Fran Vanassen has many memories of her lifetime but there are some she would rather not remember. Fran was just 11-years-old in New London, Texas on the now famous date of March 18, 1937 when the London School blew up from a natural gas leak. Killing more than 295 students and teachers, Fran still can't believe she escaped with minor scratches after somehow crawling out of the rubble.

Fran thinks about the explosion and the tragedy nearly every day and has different memories that have come to surface years later.

As March 18, 2014 approaches, just like every year, she tries not to think about her experiences but they are never far away.

She remembers all of the white ash that covered everything when the two story building blew up.

The London School board had canceled their natural gas contract and a tap was installed into Parade Gasoline Company's residue gas line in order to save money.  The untreated natural gas was both odorless and colorless so leaks were not detected although many had complained of headaches for some time. One day, when many of the children had been dismissed to go to a neighboring towns interscholastic athletic meet, a teacher turned on an electric sander down in the basement, which caused a spark that ignited the gas and caused the explosion.

The walls of the school bulged with the roof lifting off the building, crashing back down with the main wing of the structure collapsing.

Fran distinctly remembers thinking of her father who would be coming to pick her up after school and would be terrified if he could not find her. He was one of the many parents who were digging students and teachers out of the rubble, no doubt keeping an eye out for his own little girl.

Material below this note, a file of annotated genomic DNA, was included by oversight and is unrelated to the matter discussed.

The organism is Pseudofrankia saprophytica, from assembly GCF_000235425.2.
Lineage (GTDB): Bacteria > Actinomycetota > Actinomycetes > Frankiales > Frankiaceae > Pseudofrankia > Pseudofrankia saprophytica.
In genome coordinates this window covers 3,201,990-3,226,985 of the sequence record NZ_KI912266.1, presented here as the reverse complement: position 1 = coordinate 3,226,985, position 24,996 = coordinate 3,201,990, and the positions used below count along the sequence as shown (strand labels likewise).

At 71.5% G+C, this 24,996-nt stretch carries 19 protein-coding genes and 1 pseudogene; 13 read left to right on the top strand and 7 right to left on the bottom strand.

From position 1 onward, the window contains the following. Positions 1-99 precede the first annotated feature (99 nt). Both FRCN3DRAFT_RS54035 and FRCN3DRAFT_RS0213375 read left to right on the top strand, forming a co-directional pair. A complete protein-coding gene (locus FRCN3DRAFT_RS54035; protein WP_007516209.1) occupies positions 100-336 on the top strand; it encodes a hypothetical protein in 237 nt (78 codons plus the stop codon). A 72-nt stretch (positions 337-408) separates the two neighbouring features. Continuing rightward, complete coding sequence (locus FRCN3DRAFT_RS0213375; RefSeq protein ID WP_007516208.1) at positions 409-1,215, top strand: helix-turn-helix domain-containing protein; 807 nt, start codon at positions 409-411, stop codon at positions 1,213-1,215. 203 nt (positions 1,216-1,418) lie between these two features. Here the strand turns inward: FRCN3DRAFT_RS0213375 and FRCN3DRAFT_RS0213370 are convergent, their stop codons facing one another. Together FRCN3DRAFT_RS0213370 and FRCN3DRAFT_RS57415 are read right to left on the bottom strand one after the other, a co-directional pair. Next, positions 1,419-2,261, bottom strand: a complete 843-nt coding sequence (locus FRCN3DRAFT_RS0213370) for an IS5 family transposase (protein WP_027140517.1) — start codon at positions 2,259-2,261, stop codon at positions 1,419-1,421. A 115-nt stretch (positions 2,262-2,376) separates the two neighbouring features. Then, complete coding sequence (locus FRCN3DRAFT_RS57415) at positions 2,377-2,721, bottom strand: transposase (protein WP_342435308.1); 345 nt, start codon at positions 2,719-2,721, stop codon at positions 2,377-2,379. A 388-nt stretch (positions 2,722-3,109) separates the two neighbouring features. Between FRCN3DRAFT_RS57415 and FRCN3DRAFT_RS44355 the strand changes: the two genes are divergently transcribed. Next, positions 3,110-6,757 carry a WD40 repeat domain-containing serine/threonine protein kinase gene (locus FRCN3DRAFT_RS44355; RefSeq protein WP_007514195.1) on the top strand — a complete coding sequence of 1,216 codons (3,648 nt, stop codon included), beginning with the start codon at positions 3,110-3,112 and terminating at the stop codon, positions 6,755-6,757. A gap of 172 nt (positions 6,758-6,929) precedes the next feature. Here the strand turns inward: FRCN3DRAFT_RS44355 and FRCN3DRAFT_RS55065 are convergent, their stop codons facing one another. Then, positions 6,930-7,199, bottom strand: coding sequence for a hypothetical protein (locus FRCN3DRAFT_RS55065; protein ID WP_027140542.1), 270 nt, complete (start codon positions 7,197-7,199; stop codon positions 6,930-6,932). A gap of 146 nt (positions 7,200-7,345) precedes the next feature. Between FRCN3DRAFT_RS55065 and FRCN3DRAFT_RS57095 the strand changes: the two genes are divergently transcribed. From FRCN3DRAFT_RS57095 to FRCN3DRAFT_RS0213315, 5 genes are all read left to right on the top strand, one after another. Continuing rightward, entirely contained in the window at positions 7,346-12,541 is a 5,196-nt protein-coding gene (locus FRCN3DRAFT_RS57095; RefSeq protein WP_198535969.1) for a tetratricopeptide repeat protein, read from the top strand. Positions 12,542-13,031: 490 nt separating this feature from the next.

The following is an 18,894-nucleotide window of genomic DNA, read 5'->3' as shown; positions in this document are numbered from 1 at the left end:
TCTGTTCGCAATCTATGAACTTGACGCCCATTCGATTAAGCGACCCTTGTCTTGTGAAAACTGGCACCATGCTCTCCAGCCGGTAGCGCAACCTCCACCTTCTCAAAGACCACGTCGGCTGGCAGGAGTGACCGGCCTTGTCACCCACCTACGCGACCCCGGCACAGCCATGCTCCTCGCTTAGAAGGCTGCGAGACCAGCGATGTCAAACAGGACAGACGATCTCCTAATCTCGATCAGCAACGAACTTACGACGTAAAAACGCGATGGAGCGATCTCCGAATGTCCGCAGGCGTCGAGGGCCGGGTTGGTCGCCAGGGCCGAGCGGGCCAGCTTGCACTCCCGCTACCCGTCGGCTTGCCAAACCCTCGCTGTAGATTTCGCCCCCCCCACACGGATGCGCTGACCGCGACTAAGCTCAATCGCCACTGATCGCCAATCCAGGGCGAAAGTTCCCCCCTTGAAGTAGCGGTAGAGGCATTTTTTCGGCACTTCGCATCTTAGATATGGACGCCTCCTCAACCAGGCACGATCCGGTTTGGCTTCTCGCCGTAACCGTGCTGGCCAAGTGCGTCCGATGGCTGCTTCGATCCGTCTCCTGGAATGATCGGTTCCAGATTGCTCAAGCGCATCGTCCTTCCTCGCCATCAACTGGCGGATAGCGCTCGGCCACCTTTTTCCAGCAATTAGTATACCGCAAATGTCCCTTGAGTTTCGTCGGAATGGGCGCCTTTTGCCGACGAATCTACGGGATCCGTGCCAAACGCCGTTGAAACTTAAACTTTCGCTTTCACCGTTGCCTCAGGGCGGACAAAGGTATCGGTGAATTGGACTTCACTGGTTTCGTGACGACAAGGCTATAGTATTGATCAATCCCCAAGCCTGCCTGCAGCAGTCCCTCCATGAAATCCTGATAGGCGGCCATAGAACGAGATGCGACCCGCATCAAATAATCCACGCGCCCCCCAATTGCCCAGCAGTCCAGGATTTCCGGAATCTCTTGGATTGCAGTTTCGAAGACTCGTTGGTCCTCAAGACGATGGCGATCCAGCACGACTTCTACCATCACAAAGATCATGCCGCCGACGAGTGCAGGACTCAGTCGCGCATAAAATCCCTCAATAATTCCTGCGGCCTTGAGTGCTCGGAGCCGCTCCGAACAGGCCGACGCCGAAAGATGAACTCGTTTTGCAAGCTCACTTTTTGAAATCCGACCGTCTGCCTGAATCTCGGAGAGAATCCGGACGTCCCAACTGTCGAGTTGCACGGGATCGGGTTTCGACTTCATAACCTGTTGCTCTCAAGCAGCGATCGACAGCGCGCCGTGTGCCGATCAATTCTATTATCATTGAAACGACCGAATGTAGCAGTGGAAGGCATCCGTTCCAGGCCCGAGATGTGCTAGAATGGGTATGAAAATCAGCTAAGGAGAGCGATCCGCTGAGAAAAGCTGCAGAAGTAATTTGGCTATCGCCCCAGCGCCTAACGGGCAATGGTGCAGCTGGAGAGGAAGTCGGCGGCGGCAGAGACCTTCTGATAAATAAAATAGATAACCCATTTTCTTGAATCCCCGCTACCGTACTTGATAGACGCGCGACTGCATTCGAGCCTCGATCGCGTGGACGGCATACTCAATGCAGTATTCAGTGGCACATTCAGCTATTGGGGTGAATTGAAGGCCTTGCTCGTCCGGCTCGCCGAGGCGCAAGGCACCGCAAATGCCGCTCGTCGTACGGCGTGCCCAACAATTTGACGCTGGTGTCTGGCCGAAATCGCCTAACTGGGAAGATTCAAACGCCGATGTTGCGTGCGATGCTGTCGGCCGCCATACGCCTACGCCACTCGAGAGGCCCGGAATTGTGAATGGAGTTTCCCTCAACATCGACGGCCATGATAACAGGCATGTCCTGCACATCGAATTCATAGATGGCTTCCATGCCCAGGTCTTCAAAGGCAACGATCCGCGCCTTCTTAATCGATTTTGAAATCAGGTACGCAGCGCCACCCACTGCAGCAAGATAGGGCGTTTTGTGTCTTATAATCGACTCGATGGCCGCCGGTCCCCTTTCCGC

"If I think about it too much, I get very nervous and cry," Fran stated. She still wonders how she got out and can actually see herself standing in the rubble wondering how she escaped major injury. Fran was one of just 130 people who escaped serious injury out of the more than 600 who were still there.

The explosion was so loud, men working in  nearby oil fields arrived immediately bringing cutting torches and heavy equipment to clear the concrete and steel.

The town did not go without a school for long as stick buildings were quickly constructed and a nearby elementary school was temporarily used by crowding children into classrooms.

Fran has been back to the site twice and has visited the museum which is located at the same location as the rebuilt school and the original school.

A book by David M. Brown and Michael Woreschagin titled, "Gone at 3:17, The Untold Story of the Worst School Disaster in American History," is a well written book depicting the days leading up to the disaster along with memories of many of the students.

Within weeks of the explosion, the Texas Legislature began mandating that thiols (mercaptans) be added to natural gas, which means the strong odor cannot go unnoticed. This practice quickly spread worldwide.

A documentary, called, "When Even Angels Wept," by East Texas native Kristin Beauchamp was released in 2009 and gives a first-hand account of the school disaster.

The 75th anniversary of the explosion was commemorated in March 2012 when survivors and family members gathered at the rebuilt school.

The New London school explosion was the first national story that 20-year-old Walter Cronkite covered in his long, successful career.

One vivid memory that Fran commented on was the fact that a young mother had told her toddler son to wait in the car while she ran inside the school just before after 3 p.m., before the explosion. Luckily, the little boy decided to exit the car to chase a butterfly because the car was smashed from flying debris and he would have been killed if not for a butterfly flying by at the right moment.